CHAMPAIGN, Ill. — STAR, Saving Tomorrow’s Agriculture Resources, an initiative developed by farmers for farmers, recently released its annual report for the 2020 crop year.
The report documents STAR’s continued growth and summarizes the benefits of in-field practices implemented by Illinois’ farmers and landowners.
“The Illinois Department of Agriculture commends STAR on a year of growth,” said Illinois Department of Agriculture Director Jerry Costello II. “STAR is a prime example of how a tool developed by Illinois farmers can encourage improvements in on-farm soil health and downstream water quality. We look forward to working with the STAR initiative to further cultivate conservation on Illinois farms.”
The goal of STAR is not only to evaluate the use of conservation practices, but also to demonstrate the benefits of management changes, encourage improvement and recognize participants for their commitment to nutrient loss reduction and soil health.
STAR uses a simple field form to capture information on practice and management activities, assign points to each activity and provide a rating from one to five STARs.
For the 2020 crop year, 385 participants utilized the STAR tool on 155,605 acres over 2,276 fields, more than doubling its use in Illinois compared to 2019.
Statewide, over 70 Soil and Water Conservation Districts locally administer the program, providing one-on-one technical assistance to farmers and landowners interested in improving their STAR Rating.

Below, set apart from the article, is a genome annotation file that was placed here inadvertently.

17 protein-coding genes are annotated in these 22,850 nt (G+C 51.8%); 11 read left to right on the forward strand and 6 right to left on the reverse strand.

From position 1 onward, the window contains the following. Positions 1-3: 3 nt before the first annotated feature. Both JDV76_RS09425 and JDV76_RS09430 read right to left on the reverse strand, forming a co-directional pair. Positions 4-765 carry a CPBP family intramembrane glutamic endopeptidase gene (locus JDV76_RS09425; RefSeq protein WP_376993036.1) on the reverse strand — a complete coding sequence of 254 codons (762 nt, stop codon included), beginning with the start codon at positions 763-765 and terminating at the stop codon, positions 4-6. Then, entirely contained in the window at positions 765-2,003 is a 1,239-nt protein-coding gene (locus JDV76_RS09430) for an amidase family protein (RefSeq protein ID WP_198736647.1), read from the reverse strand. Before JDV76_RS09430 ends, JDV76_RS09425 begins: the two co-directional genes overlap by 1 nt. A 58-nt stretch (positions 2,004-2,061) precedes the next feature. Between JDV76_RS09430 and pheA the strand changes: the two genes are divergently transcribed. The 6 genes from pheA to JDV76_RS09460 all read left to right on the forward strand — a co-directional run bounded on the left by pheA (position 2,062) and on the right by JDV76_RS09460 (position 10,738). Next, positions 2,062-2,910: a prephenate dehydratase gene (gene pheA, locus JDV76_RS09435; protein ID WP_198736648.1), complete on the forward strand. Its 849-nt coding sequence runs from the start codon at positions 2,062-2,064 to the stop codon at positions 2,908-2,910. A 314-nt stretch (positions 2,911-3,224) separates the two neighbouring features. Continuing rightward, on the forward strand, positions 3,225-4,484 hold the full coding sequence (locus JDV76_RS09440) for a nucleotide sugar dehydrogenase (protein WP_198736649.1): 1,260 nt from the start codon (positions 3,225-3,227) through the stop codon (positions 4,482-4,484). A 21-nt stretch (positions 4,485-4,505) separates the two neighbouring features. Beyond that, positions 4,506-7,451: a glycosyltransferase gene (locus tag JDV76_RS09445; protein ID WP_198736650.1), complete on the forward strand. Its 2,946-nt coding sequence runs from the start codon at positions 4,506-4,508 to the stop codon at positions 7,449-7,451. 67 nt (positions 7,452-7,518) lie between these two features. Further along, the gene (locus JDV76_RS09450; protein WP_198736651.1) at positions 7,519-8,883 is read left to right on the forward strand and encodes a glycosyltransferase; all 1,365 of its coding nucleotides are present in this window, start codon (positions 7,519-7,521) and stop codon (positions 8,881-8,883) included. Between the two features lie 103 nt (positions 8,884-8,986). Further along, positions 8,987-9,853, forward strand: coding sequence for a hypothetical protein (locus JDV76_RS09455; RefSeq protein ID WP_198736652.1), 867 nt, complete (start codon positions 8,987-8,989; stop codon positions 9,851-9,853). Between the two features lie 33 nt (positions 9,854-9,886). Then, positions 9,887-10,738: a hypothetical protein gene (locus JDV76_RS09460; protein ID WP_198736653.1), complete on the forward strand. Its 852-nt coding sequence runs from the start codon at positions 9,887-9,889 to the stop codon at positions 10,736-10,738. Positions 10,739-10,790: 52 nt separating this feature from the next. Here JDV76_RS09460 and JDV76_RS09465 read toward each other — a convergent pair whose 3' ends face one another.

• The use of no-till and strip-till by IL STAR farmers accounted for 4,075 truckloads of sediment kept out of Illinois waterways, 17,028 pounds of phosphorus kept in the field and provided climate benefits equal to removing the greenhouse gas emissions from 9,767 passenger cars from the road for one year.
• The use of cover crops by STAR farmers accounted for 2,548 truckloads of sediment kept out of Illinois waterways, 143,888 pounds of nitrate-nitrogen and 10,781 pounds of phosphorus kept in the field and provided climate benefits equal to removing the greenhouse gas emissions from 3,525 passenger cars from the road for one year.
To read the full report and learn more about the practices supported by STAR, visit bit.ly/STARCY2020.
Farmers interested in enrolling their fields are encouraged to fill out a 2021 field form. In addition to the standard field form, STAR launched its web app allowing participants to fill out a form on their phone, tablet, or computer with features that help simplify the process.
STAR was created by the Champaign County SWCD in 2017 to meet agricultural goals in the Illinois’ Nutrient Loss Reduction Strategy plan. STAR offers farm operators and landowners a simple, free and confidential tool to evaluate their conservation and land management practices.
The goal of STAR is to encourage the continued adoption of conservation practices and recognize farmers for their commitment to sustainability. The STAR evaluation system assigns points for management activities on an annual basis.
Scores are converted to a STAR rating of one to five STARs, with five STARs indicating commitment to a suite of practices proven to improve soil health and water quality.
October 9, 2021 at 07:01PM